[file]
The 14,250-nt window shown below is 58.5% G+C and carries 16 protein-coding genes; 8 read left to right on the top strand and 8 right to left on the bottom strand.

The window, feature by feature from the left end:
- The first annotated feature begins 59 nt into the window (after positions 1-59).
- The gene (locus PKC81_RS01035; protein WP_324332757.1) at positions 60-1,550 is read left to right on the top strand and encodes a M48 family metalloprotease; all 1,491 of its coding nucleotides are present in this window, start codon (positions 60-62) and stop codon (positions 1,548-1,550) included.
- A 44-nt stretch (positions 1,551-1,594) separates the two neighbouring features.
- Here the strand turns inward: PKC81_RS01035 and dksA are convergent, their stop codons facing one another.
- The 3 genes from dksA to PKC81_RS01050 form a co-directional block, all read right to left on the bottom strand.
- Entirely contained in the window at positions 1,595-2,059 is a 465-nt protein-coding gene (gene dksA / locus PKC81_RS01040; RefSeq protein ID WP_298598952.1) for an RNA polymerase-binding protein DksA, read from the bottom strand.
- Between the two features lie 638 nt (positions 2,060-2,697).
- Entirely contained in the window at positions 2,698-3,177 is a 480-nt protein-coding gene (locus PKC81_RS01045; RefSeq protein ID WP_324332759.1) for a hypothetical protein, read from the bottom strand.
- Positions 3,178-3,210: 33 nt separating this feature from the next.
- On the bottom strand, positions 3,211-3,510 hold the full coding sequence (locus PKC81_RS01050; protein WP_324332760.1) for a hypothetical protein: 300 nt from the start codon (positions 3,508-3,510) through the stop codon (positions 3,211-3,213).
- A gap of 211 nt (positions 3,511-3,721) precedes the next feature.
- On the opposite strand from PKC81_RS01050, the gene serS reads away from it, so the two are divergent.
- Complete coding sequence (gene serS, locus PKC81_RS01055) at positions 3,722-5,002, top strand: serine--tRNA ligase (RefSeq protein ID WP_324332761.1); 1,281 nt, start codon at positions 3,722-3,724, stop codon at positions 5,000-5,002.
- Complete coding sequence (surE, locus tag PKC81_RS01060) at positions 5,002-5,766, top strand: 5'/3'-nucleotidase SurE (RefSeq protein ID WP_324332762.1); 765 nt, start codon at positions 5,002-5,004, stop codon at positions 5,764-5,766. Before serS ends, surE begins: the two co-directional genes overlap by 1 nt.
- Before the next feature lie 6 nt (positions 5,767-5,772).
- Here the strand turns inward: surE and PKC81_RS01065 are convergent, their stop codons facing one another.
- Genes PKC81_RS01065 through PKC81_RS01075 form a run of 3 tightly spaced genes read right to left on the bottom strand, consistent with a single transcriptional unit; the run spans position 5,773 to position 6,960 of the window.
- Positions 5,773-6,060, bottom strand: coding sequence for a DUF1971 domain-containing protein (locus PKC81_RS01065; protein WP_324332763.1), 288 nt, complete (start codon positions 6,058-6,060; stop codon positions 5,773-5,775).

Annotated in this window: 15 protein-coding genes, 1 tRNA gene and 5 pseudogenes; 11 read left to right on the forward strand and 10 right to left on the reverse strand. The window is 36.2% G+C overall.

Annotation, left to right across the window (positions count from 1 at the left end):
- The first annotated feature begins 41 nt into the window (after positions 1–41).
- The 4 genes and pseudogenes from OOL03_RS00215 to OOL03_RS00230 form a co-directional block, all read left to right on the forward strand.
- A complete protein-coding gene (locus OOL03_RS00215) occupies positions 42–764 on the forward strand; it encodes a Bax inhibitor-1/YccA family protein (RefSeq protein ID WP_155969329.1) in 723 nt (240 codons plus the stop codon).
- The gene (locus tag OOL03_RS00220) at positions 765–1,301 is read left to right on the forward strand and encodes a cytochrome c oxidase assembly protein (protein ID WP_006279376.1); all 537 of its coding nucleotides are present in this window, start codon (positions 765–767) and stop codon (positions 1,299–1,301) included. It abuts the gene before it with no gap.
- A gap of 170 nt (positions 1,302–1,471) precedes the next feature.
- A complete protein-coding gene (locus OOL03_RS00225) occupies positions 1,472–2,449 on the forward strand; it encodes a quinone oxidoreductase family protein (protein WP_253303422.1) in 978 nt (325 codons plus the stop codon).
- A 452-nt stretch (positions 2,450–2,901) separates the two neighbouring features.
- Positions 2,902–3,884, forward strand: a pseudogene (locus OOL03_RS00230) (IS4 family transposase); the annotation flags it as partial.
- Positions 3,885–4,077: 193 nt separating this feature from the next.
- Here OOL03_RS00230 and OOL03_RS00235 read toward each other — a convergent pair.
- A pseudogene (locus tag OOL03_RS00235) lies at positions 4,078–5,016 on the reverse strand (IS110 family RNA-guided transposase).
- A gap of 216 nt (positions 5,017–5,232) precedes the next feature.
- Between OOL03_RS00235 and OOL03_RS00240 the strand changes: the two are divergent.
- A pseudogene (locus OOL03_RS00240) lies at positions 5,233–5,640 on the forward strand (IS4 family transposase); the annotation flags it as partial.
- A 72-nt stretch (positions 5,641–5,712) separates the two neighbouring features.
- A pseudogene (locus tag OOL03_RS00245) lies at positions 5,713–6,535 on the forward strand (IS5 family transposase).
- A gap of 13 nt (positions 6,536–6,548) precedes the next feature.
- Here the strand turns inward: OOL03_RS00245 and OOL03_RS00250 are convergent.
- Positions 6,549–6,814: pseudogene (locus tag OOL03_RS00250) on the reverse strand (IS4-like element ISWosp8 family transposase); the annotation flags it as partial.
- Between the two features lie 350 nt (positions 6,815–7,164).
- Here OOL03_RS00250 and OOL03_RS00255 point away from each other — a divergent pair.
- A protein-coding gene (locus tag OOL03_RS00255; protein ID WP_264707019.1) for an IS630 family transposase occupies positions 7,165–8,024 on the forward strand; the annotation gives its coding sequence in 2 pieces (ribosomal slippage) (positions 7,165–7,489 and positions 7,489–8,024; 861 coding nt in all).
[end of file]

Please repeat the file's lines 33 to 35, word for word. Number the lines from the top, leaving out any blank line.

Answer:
- A pseudogene (locus tag OOL03_RS00235) lies at positions 4,078–5,016 on the reverse strand (IS110 family RNA-guided transposase).
- A gap of 216 nt (positions 5,017–5,232) precedes the next feature.
- Between OOL03_RS00235 and OOL03_RS00240 the strand changes: the two are divergent.